Abstract 1. Body size in parasitic insects can be subjected to contrasting selective pressures, especially if they complete their development within a single host. On the one hand, a larger body size is associated with a higher fitness. On the other hand, the host offers a discrete amount of resources, thus constraining the evolution of a disproportionate body size.
2. The present study used the weevil Curculio elephas as a study model. Larvae develop within a single acorn, feeding on its cotyledons, and larval body size is strongly related to individual fitness.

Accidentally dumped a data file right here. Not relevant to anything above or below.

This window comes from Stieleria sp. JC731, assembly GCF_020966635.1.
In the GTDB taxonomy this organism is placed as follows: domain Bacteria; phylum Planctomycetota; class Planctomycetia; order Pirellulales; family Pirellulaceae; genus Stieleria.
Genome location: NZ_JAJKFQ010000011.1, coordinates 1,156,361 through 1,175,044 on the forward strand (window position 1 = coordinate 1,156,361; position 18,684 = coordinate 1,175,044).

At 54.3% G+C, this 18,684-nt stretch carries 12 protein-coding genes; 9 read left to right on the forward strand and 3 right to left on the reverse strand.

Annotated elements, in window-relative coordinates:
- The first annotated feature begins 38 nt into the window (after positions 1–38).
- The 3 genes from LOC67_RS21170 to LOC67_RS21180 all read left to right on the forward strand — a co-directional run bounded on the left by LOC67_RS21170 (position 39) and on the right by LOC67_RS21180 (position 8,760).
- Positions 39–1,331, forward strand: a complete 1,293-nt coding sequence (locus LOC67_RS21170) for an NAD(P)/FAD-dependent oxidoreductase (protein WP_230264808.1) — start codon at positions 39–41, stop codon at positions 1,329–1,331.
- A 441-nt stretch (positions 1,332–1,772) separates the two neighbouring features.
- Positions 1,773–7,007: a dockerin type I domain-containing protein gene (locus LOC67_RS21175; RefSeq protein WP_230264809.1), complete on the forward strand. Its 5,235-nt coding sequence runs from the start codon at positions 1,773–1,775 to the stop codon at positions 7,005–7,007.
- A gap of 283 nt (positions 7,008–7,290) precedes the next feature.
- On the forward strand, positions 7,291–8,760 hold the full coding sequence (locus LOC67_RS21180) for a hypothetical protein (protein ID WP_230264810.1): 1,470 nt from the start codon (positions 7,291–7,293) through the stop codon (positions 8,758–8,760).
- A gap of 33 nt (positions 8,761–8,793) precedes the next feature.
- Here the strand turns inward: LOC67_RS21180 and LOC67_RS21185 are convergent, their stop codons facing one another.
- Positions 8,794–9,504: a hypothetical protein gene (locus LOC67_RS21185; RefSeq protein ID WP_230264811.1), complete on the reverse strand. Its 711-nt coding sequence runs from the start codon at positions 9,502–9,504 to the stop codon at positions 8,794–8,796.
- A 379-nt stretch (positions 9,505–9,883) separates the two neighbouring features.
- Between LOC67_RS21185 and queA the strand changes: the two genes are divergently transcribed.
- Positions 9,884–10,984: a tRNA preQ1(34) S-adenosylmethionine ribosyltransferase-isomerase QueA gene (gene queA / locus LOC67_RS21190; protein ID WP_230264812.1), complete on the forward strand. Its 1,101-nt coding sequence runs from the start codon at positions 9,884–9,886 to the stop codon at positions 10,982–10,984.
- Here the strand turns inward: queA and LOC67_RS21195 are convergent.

3. The relationship between larval and acorn size was negatively exponential. Larval growth was constrained in small acorns, which did not provide enough food for the weevils to attain their potential size. Larval size increased and levelled off in acorns over a certain size (inflexion point), in which cotyledons were rarely depleted. When there were more than one larva per acorn, a larger acorn was necessary to avoid food depletion.
4. The results show that C. elephas larvae are sometimes endoparasitic, living on the edge of host holding capacity. If they were smaller they could avoid food depletion more easily, but the fitness benefits linked to a larger size have probably promoted body size increase. The strong negative effects of conspecific competition may have possibly influenced female strategy of laying a single egg per seed.
5. Being larger and fitter, but always within the limits of the available host sizes, may be one main evolutionary dilemma in endoparasites.